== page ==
Friday, February 15, 2013

Pecans at Colonial Williamsburg

Large pecan tree, Willimansburg, VA
    I had the opportunity to travel to Virginia and speak to the Virginia Biological Farming Conference. What a great group. I had lots of great discussions that I hope will lead more Virginians to plant northern pecan cultivars.
    While I was in Virginia, the wife and I traveled to Colonial Williamsburg to experience 18th century history. However, it seems we spent most of our time looking at fruit plantings in the gardens of the restored colonial town (see photos below). I was also glad to find several mature pecan trees planted around the village (photo above, right). When I asked the locals if they were able to harvest any nuts from these giant trees, they assured me that the trees do indeed produce nuts but an army of gray squirrels steals the crop long before the shucks open. (The historic Kings Arms Tavern needs to add squirrel stew to their menu of 18th century dishes).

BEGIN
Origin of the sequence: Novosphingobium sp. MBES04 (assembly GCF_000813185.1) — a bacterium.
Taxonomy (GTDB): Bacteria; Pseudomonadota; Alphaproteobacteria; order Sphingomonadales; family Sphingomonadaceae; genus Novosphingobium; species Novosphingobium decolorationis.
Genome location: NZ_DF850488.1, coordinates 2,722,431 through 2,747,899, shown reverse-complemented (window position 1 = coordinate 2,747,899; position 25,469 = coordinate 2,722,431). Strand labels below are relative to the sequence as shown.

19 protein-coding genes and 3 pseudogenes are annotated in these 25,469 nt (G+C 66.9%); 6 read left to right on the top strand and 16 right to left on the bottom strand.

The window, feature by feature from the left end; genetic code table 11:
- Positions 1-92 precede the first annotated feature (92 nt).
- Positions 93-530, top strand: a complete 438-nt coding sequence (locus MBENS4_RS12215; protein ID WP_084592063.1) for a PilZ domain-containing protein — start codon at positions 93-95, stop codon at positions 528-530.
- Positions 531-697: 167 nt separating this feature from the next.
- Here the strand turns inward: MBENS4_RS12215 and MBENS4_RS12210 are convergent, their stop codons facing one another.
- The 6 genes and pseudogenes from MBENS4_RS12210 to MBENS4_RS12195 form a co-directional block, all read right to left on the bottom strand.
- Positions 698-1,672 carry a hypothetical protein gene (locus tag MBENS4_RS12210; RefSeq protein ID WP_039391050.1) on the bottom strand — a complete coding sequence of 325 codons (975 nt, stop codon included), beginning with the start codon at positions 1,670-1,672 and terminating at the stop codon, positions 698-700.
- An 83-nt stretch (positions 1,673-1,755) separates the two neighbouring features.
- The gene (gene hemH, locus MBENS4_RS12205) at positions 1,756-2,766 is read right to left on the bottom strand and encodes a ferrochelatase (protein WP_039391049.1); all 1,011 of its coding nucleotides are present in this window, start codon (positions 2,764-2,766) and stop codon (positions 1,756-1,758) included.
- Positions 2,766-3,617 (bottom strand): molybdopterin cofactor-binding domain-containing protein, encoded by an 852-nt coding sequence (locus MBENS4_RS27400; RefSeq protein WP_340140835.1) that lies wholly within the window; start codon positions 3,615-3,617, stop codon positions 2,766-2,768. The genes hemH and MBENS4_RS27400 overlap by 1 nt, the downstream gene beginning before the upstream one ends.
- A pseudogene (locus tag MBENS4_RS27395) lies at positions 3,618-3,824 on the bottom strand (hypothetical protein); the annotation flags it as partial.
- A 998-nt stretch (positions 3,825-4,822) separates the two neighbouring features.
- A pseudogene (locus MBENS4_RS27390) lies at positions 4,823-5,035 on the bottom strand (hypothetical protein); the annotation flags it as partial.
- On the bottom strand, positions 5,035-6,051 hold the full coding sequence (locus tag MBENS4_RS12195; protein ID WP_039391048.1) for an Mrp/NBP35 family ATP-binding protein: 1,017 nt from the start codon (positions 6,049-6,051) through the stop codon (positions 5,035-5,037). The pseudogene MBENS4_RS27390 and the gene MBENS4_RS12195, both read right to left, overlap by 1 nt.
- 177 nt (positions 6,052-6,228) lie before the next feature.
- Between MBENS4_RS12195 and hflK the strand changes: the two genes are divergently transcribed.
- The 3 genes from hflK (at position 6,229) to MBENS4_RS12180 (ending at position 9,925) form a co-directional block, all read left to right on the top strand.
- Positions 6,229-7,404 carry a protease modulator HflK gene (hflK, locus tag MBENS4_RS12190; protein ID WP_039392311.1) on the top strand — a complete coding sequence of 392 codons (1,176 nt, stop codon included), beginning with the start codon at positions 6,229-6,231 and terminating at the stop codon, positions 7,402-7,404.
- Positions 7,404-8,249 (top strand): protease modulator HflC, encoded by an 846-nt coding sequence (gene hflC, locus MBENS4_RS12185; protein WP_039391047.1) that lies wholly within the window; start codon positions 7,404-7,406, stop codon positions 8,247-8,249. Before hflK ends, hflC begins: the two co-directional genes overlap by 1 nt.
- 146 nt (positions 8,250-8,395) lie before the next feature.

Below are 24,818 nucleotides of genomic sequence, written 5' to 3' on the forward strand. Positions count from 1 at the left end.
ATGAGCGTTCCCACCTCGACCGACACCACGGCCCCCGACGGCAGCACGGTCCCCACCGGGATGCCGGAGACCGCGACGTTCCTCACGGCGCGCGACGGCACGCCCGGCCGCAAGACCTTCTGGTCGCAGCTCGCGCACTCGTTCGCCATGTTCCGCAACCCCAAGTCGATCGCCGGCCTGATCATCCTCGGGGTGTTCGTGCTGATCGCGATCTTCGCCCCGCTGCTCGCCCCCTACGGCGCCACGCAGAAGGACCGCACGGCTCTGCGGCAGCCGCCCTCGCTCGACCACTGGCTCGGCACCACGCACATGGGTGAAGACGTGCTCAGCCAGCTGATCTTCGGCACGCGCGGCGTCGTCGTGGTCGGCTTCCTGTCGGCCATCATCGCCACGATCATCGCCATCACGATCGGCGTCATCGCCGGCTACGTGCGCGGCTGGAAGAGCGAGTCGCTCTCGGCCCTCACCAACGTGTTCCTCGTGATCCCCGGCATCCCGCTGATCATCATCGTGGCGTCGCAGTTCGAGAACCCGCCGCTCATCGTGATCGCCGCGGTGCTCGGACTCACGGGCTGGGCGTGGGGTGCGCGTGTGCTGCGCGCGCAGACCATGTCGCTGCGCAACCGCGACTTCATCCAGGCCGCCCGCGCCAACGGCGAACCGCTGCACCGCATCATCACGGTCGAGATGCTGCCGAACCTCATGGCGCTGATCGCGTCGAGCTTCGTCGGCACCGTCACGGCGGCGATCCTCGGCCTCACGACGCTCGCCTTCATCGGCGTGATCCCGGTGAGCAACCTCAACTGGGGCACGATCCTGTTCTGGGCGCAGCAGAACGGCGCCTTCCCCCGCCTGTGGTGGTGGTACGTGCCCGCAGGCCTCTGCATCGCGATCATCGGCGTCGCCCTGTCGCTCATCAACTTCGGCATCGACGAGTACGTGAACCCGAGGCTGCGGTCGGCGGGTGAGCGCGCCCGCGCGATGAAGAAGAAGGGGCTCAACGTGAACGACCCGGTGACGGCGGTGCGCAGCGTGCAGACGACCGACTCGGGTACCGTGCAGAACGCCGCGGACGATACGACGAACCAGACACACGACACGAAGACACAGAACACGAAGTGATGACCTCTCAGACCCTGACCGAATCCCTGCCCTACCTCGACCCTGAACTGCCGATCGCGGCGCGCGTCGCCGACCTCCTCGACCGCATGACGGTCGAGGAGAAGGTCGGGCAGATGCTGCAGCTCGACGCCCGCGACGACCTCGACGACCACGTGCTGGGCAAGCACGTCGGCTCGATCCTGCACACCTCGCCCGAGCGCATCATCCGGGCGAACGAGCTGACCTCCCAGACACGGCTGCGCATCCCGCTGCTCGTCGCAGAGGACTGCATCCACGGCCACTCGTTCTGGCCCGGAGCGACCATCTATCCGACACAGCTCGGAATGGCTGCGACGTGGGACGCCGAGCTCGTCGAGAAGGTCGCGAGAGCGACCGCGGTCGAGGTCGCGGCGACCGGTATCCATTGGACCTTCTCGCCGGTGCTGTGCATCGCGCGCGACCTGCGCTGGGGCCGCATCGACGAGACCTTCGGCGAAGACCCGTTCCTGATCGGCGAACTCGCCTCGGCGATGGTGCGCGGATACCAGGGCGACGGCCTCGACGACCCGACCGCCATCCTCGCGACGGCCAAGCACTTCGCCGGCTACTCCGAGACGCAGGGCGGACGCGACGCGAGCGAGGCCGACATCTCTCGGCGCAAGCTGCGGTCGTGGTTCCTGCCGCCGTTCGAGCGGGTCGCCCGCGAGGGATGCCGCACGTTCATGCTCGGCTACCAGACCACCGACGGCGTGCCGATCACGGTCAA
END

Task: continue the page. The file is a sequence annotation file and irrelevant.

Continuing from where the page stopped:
Fig trees trained as an espalier, Williamsburg, VA
    Pecan is not native to Virginia but the tree grows well in the tidewater region of the State. Both Thomas Jefferson and George Washington planted "Louisiana nuts" (pecans) at their plantations in Monticello and Mt. Vernon over 200 years ago but pecan has yet to become a commercial crop in the state. The reason may be as simple as poor cultivar selection.

Apple trees trained as a 4 arm espalier, Williamsburg, VA
    If you look at a map, you'll find that Chetopa, KS and Richmond, VA are at roughly the same latitude, ~37 degrees N. Both locations have around 200 frost free days (temps above 28 F) and experience hot summers. Based on climatic data, land owners in VA should be establishing northern pecan cultivars such as Kanza, Lakota, and Pawnee rather than traditional southern cultivars that are often planted (such as Stuart, Desirable, or Schley).  With better cultivar selection and a good squirrel trapping program, Virginia could be an excellent place to produce quality pecans.